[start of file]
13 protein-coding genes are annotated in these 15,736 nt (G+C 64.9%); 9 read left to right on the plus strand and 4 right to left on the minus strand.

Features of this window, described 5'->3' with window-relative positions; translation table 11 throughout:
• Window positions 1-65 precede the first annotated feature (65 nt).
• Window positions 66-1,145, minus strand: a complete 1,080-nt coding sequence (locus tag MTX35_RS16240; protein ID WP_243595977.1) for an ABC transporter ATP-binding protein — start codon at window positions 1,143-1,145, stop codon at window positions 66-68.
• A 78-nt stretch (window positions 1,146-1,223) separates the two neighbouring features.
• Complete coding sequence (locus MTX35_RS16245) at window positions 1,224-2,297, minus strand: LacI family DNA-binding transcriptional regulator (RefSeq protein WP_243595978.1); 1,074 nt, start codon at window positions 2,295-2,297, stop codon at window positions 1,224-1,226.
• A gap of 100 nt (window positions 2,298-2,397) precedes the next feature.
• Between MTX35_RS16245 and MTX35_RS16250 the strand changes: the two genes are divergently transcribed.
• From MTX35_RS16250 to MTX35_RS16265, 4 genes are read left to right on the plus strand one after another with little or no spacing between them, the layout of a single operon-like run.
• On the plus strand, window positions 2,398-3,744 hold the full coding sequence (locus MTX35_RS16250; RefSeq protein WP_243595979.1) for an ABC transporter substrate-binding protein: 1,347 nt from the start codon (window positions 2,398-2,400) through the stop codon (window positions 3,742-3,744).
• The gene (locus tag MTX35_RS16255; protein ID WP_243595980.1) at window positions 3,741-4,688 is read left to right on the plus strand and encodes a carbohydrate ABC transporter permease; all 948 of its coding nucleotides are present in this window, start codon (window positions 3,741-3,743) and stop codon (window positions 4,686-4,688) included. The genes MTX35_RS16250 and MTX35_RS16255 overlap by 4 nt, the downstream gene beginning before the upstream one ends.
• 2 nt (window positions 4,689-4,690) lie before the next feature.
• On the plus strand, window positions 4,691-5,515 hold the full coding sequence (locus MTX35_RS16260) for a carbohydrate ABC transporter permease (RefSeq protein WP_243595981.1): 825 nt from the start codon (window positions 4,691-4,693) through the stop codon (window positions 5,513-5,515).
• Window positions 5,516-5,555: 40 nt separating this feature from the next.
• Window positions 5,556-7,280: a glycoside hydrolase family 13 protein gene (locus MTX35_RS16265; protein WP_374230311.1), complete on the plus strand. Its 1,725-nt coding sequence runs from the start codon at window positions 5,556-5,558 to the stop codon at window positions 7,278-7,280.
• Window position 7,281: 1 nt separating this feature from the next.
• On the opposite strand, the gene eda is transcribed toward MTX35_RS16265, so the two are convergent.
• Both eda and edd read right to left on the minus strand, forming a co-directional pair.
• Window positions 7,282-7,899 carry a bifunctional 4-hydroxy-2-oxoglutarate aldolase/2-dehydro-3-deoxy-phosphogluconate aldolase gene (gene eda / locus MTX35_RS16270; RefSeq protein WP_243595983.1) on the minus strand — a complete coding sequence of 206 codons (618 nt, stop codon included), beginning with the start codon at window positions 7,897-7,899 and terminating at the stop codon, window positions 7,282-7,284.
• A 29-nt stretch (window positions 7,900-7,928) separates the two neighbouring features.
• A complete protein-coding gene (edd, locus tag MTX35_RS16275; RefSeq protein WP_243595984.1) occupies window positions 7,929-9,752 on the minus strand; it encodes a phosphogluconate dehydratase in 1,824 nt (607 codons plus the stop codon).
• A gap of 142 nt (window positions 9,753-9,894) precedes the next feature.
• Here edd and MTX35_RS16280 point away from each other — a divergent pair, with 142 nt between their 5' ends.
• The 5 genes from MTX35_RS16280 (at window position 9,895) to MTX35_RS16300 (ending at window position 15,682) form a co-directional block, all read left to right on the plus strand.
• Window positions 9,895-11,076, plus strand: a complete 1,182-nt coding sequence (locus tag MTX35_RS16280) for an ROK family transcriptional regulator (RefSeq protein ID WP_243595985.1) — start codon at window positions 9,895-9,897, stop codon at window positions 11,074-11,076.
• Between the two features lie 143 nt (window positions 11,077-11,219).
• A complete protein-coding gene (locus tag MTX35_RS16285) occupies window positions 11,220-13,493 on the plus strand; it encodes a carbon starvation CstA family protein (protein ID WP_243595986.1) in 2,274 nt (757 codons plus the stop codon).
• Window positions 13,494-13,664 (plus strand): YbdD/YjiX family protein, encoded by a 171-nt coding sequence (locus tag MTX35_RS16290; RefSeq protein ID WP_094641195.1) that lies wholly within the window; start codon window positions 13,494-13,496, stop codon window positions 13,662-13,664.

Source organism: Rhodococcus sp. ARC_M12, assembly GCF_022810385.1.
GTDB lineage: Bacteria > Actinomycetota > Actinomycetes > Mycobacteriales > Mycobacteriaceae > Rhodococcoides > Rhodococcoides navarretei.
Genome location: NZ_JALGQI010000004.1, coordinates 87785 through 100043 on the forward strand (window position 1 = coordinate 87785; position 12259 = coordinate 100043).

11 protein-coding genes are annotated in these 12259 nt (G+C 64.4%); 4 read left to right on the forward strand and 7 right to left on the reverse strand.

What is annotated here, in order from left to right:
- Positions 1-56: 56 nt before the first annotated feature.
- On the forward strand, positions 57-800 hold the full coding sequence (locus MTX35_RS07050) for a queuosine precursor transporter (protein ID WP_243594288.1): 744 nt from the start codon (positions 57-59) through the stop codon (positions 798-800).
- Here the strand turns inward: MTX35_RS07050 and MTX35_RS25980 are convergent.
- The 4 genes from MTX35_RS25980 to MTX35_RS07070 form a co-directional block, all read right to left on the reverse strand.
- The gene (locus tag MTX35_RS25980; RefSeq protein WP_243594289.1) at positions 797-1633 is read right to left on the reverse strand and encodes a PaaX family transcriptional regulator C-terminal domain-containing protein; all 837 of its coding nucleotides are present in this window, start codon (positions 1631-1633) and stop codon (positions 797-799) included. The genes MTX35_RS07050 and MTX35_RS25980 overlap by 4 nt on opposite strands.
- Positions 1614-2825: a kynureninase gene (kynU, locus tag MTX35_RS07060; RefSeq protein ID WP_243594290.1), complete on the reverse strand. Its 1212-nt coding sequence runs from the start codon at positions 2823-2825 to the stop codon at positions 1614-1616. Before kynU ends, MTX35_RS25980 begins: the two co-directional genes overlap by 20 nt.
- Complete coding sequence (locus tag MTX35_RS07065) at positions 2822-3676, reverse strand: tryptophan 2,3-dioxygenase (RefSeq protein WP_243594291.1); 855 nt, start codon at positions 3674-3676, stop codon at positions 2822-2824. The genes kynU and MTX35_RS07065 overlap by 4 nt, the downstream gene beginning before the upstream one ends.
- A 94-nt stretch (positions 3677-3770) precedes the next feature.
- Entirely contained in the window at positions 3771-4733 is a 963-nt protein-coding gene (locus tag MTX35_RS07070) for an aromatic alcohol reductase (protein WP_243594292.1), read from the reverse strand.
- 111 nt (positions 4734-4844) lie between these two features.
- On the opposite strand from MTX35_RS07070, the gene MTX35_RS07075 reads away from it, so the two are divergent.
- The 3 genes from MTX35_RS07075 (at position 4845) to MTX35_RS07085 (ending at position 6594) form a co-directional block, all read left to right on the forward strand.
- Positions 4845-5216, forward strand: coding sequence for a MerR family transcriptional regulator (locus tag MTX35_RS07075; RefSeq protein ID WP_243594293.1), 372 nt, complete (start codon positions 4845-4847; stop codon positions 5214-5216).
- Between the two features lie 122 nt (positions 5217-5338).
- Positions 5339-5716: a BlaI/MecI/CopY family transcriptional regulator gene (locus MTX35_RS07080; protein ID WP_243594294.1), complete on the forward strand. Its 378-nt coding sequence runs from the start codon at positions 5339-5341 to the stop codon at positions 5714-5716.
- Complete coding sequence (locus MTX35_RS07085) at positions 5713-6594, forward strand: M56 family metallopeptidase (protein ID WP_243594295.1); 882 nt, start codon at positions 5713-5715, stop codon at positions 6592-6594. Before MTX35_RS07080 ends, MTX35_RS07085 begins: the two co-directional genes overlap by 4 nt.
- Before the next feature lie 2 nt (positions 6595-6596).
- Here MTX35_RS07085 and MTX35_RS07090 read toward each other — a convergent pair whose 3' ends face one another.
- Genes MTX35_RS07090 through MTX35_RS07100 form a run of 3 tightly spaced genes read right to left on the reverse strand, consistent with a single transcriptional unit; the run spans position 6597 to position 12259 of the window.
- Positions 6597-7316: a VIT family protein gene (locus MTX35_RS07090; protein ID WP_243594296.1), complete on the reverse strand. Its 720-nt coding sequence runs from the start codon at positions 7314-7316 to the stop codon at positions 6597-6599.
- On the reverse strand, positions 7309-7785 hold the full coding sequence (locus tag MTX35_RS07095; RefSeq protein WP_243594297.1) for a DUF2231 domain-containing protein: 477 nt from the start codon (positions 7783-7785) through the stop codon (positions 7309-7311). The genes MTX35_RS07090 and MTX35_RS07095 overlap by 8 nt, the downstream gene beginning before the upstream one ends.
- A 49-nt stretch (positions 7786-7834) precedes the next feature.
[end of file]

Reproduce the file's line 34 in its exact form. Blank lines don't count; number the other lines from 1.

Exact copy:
- Positions 1-56: 56 nt before the first annotated feature.